ECG Section Editors
Authors: Justin Phan, MD, Callum Cherrett, MD, Rajesh Subbiah, MD
ECG Challenge: A curious device-detected arrhythmia
Figure 1. Interval plot of tachycardia episode
This remote monitoring transmission was received from an 83 year old man with a dual chamber Medtronic (Minneapolis, Minnesota) Azure XT pacemaker. The episode was asymptomatic and the patient had a history of complete atrioventricular block. What does this tracing show?
- Supraventricular tachycardia and ventricular safety pacing
- Ventricular tachycardia and ventricular safety pacing
- Supraventricular tachycardia with frequent ventricular ectopic beats
- Ventricular tachycardia with frequent ventricular ectopic beats
- Sinus tachycardia
Interval Plot Interpretation
At the beginning of the recording, the atrial events are regular at just below 900ms, suggestive of an atrial-paced rhythm. The ventricular events are irregular, with an alternating pattern of very short-coupled events (<100ms), suggestive of ventricular safety pacing. Frequent ventricular ectopic beats are possible although the short coupling interval makes this unlikely. Prior to the -5s marker, there is an increase in ventricular rate (approximately 320ms) and a slower atrial cycle length is noted (1200-1500ms). Given the greater number of ventricular events compared to atrial events during tachycardia, the most likely diagnosis is ventricular tachycardia (VT).
Intracardiac Electrogram Interpretation
Figure 2. Intracardiac electrograms of tachycardia. The first row shows the atrial channel, the second row shows the ventricular channel and the third row shows the device marker channel.
At the beginning of the recording, there is an atrial paced rhythm with a cycle length of 860ms. The second and fourth beats show a ventricular sensed event occurring shortly after the atrial paced event, followed by a ventricular paced beat with a short atrio-ventricular interval. This is consistent with ventricular safety pacing.
Subsequently, there is an acceleration in the ventricular cycle length to 320-330ms. There is ventriculoatrial dissociation, with more ventricular events (Vs) than atrial events (Ar / Ab). Intermittent undersensing of atrial events is also noted, however, the overall appearances are consistent with VT. Careful observation of the complexes during VT, shows a sharp spike preceding most of the ventricular signals, which are not generated by the pacemaker (which would have a Vp marker). These spikes are suspicious for pacing spikes from a second device. Termination of the tachycardia occurs spontaneously to an atrial and ventricular paced rhythm.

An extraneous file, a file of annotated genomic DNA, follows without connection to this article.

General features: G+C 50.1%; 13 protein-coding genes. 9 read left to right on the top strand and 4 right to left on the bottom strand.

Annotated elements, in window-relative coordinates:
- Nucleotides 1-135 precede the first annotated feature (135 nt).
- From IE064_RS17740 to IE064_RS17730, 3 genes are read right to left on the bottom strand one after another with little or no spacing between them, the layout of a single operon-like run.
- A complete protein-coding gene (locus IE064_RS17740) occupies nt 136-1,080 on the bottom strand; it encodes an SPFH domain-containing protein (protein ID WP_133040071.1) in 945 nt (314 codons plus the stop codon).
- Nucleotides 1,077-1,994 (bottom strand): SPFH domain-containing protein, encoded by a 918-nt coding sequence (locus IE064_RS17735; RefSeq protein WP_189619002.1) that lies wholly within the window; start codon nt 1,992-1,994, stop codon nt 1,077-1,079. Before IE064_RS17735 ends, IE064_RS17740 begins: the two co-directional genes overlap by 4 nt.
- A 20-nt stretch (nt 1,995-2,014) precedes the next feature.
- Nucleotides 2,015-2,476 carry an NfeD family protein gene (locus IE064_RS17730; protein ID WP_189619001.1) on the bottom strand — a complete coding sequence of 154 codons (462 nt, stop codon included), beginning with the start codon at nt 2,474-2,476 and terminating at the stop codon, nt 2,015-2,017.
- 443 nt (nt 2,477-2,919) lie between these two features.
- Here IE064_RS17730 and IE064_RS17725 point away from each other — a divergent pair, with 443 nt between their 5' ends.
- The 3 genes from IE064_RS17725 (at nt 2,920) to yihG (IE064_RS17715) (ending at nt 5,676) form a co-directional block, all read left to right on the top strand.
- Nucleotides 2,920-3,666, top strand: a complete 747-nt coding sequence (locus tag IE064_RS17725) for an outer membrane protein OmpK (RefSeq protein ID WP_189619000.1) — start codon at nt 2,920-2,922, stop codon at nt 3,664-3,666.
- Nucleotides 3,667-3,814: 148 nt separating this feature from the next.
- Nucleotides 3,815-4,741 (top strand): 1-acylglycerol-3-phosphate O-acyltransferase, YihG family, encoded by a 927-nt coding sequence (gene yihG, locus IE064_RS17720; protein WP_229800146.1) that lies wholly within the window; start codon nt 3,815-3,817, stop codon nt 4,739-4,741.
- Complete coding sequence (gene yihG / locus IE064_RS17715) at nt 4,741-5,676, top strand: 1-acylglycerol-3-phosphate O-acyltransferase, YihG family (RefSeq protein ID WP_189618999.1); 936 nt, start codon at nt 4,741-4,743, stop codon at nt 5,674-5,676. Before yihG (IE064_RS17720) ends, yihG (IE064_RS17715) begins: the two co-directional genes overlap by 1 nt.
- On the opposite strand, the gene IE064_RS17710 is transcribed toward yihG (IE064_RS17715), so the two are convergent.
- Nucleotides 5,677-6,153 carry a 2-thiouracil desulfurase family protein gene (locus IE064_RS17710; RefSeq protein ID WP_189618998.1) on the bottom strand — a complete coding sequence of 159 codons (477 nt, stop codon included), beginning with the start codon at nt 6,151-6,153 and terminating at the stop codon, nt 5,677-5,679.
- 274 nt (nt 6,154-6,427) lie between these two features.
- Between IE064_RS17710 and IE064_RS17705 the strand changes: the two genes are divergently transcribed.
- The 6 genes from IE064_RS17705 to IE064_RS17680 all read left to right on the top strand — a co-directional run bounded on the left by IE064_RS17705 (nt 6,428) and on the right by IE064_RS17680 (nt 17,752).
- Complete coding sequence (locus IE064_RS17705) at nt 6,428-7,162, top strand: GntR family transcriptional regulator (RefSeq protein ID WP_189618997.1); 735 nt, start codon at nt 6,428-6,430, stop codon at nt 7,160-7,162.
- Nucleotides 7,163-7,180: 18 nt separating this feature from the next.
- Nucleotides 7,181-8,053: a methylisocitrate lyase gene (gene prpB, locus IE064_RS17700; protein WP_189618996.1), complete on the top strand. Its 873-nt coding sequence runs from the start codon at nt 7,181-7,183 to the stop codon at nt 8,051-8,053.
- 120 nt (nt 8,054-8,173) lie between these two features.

Clinical history was obtained from the patient after this remote monitoring transmission was received. At this time, the patient was undergoing transcatheter aortic valve implantation. Review of the medical record showed that rapid pacing was performed using a temporary transvenous pacing wire. The possibilities for ventricular safety pacing include premature ventricular complexes or pacing from the temporary pacemaker at a rate of 40 beats per minute, with undersensing by the temporary pacemaker. No further intervention was required and the patient resumed their usual device follow-up schedule.
Remote monitoring is increasingly used in the follow-up of patients with cardiac implantable electronic devices (CIEDs), and has been associated with increased patient satisfaction (1). However, an overly burdensome volume of transmissions has been raised as a significant problem (2), and may lead to diagnostic or management errors. This is particularly true in patients with more than one CIED (3).
This case highlights a scenario where the diagnosis of ventricular tachycardia is relatively simple to recognise, but there are only subtle clues as to the underlying cause. Depending on the structure of the device clinic, it is foreseeable that an incorrect diagnosis could have been made, and triggered inappropriate follow up management (such as a recommendation for medical therapy or upgrade to implantable cardioverter-defibrillator).
In the era of increasing utilization of remote monitoring, this case highlights the importance of careful scrutiny of arrhythmia electrograms to avoid pitfalls in diagnosis. Clinical correlation of recorded events is critical in ensuring appropriate follow up and management.
Int J Environ Res Pu. 2021;19(1):312.
- O’Shea CJ, Middeldorp ME, Hendriks JM, Brooks AG, Lau DH, Emami M, et al. Remote Monitoring Alert Burden An Analysis of Transmission in >26,000 Patients. JACC Clin Electrophysiol.
Ramos JM, et al. Remote monitoring in a patient with multiple leadless pacemakers. J Arrhythmia.